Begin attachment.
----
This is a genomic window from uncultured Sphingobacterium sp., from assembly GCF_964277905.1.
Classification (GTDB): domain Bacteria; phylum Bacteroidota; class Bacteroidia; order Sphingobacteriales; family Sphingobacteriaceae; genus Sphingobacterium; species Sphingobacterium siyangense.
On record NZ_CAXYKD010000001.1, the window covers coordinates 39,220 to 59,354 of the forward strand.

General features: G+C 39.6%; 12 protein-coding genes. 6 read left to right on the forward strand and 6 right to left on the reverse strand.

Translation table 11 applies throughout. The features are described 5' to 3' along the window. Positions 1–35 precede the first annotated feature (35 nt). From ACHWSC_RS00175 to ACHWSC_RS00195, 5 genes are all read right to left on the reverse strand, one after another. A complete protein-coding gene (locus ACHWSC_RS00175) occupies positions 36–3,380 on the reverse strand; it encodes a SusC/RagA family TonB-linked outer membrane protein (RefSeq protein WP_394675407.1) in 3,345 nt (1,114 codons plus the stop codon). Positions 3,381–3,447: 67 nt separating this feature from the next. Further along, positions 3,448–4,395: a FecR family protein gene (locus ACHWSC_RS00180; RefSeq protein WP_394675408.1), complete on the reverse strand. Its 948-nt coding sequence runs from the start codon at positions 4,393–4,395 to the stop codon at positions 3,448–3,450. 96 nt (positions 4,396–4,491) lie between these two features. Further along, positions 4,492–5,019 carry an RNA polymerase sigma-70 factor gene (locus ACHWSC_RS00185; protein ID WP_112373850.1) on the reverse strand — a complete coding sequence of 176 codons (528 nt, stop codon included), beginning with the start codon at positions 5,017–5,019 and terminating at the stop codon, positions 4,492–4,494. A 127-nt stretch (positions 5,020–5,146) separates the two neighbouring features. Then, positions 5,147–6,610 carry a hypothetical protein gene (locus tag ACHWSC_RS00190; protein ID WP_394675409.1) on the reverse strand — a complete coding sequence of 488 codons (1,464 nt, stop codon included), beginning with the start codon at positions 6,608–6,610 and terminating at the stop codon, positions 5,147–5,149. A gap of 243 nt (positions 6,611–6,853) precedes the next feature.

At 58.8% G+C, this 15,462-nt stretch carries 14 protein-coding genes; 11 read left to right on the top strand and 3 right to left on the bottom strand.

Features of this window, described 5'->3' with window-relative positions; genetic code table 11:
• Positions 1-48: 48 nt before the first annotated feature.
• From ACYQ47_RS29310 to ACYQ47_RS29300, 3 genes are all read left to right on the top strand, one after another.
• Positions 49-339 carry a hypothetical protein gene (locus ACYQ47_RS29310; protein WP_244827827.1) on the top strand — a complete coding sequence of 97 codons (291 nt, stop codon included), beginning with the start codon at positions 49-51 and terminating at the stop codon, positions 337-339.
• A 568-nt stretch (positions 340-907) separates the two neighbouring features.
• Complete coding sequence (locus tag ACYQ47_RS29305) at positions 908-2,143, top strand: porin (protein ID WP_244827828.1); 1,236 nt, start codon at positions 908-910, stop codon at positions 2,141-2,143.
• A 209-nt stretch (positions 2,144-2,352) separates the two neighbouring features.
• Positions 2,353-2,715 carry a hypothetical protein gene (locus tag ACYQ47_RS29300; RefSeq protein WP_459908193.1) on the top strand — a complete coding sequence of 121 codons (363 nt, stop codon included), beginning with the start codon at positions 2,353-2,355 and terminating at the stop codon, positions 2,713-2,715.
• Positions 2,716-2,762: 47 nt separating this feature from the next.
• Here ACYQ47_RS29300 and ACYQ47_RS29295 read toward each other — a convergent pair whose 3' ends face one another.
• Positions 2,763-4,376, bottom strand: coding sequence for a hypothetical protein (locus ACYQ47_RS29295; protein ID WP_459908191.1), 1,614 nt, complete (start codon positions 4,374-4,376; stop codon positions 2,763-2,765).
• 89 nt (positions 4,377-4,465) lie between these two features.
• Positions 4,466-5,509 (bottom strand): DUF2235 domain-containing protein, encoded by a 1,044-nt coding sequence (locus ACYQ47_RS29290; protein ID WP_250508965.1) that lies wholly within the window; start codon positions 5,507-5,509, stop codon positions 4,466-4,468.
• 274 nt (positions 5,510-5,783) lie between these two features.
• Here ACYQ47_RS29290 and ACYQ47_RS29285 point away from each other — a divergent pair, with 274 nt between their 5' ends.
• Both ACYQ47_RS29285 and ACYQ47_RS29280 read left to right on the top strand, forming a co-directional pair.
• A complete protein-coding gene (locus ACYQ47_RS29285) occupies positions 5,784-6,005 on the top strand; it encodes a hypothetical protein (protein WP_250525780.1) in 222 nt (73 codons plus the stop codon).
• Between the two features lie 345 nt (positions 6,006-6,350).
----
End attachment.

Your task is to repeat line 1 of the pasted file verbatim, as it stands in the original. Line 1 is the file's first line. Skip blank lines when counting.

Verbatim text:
This is a genomic window from uncultured Sphingobacterium sp., from assembly GCF_964277905.1.